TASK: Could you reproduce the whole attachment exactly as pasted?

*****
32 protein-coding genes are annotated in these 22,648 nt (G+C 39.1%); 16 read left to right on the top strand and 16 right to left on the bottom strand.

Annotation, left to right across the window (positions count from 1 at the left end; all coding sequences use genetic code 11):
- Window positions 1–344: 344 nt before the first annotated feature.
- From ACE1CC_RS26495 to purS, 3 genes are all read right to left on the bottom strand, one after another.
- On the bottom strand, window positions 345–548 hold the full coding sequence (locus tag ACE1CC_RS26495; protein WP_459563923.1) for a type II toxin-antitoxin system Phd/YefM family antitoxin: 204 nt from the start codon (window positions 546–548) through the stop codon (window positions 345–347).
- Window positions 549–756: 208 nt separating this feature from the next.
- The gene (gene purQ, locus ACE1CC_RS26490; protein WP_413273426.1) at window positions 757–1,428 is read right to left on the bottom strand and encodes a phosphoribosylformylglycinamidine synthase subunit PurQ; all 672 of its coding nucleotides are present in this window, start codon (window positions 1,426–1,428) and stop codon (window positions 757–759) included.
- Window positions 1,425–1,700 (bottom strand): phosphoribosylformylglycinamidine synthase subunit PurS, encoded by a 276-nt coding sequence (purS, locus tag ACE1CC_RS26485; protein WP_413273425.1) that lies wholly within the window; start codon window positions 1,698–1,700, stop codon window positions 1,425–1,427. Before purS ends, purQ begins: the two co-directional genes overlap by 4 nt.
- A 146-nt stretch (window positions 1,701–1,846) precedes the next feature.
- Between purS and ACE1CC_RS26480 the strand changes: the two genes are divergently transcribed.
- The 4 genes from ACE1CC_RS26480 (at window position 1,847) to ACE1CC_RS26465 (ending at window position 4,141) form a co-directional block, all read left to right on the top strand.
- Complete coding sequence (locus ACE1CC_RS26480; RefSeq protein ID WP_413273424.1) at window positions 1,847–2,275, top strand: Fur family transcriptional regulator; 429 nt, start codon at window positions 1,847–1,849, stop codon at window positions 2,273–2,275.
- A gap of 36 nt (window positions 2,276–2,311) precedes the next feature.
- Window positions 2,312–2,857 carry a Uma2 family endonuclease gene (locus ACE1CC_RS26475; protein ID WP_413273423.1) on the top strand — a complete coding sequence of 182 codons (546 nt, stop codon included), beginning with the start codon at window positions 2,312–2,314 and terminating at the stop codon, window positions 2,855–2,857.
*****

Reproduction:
32 protein-coding genes are annotated in these 22,648 nt (G+C 39.1%); 16 read left to right on the top strand and 16 right to left on the bottom strand.

Annotation, left to right across the window (positions count from 1 at the left end; all coding sequences use genetic code 11):
- Window positions 1–344: 344 nt before the first annotated feature.
- From ACE1CC_RS26495 to purS, 3 genes are all read right to left on the bottom strand, one after another.
- On the bottom strand, window positions 345–548 hold the full coding sequence (locus tag ACE1CC_RS26495; protein WP_459563923.1) for a type II toxin-antitoxin system Phd/YefM family antitoxin: 204 nt from the start codon (window positions 546–548) through the stop codon (window positions 345–347).
- Window positions 549–756: 208 nt separating this feature from the next.
- The gene (gene purQ, locus ACE1CC_RS26490; protein WP_413273426.1) at window positions 757–1,428 is read right to left on the bottom strand and encodes a phosphoribosylformylglycinamidine synthase subunit PurQ; all 672 of its coding nucleotides are present in this window, start codon (window positions 1,426–1,428) and stop codon (window positions 757–759) included.
- Window positions 1,425–1,700 (bottom strand): phosphoribosylformylglycinamidine synthase subunit PurS, encoded by a 276-nt coding sequence (purS, locus tag ACE1CC_RS26485; protein WP_413273425.1) that lies wholly within the window; start codon window positions 1,698–1,700, stop codon window positions 1,425–1,427. Before purS ends, purQ begins: the two co-directional genes overlap by 4 nt.
- A 146-nt stretch (window positions 1,701–1,846) precedes the next feature.
- Between purS and ACE1CC_RS26480 the strand changes: the two genes are divergently transcribed.
- The 4 genes from ACE1CC_RS26480 (at window position 1,847) to ACE1CC_RS26465 (ending at window position 4,141) form a co-directional block, all read left to right on the top strand.
- Complete coding sequence (locus ACE1CC_RS26480; RefSeq protein ID WP_413273424.1) at window positions 1,847–2,275, top strand: Fur family transcriptional regulator; 429 nt, start codon at window positions 1,847–1,849, stop codon at window positions 2,273–2,275.
- A gap of 36 nt (window positions 2,276–2,311) precedes the next feature.
- Window positions 2,312–2,857 carry a Uma2 family endonuclease gene (locus ACE1CC_RS26475; protein ID WP_413273423.1) on the top strand — a complete coding sequence of 182 codons (546 nt, stop codon included), beginning with the start codon at window positions 2,312–2,314 and terminating at the stop codon, window positions 2,855–2,857.